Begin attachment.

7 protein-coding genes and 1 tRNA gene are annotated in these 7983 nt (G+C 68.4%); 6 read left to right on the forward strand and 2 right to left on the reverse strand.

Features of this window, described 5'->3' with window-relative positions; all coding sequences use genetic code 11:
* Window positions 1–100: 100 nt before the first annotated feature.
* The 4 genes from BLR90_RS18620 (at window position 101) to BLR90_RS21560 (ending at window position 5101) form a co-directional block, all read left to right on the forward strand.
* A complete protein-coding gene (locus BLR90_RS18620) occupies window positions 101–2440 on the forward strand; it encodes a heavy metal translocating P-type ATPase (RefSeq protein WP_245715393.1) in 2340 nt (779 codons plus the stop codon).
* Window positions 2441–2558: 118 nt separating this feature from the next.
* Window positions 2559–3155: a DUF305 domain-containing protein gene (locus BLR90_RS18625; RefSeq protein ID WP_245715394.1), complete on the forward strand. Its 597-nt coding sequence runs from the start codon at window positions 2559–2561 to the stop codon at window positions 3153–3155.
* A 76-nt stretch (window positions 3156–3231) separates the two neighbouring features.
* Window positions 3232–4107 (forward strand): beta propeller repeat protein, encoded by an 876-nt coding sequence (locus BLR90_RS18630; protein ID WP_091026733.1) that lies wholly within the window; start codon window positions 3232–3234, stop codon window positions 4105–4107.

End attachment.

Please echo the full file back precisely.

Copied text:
7 protein-coding genes and 1 tRNA gene are annotated in these 7983 nt (G+C 68.4%); 6 read left to right on the forward strand and 2 right to left on the reverse strand.

Features of this window, described 5'->3' with window-relative positions; all coding sequences use genetic code 11:
* Window positions 1–100: 100 nt before the first annotated feature.
* The 4 genes from BLR90_RS18620 (at window position 101) to BLR90_RS21560 (ending at window position 5101) form a co-directional block, all read left to right on the forward strand.
* A complete protein-coding gene (locus BLR90_RS18620) occupies window positions 101–2440 on the forward strand; it encodes a heavy metal translocating P-type ATPase (RefSeq protein WP_245715393.1) in 2340 nt (779 codons plus the stop codon).
* Window positions 2441–2558: 118 nt separating this feature from the next.
* Window positions 2559–3155: a DUF305 domain-containing protein gene (locus BLR90_RS18625; RefSeq protein ID WP_245715394.1), complete on the forward strand. Its 597-nt coding sequence runs from the start codon at window positions 2559–2561 to the stop codon at window positions 3153–3155.
* A 76-nt stretch (window positions 3156–3231) separates the two neighbouring features.
* Window positions 3232–4107 (forward strand): beta propeller repeat protein, encoded by an 876-nt coding sequence (locus BLR90_RS18630; protein ID WP_091026733.1) that lies wholly within the window; start codon window positions 3232–3234, stop codon window positions 4105–4107.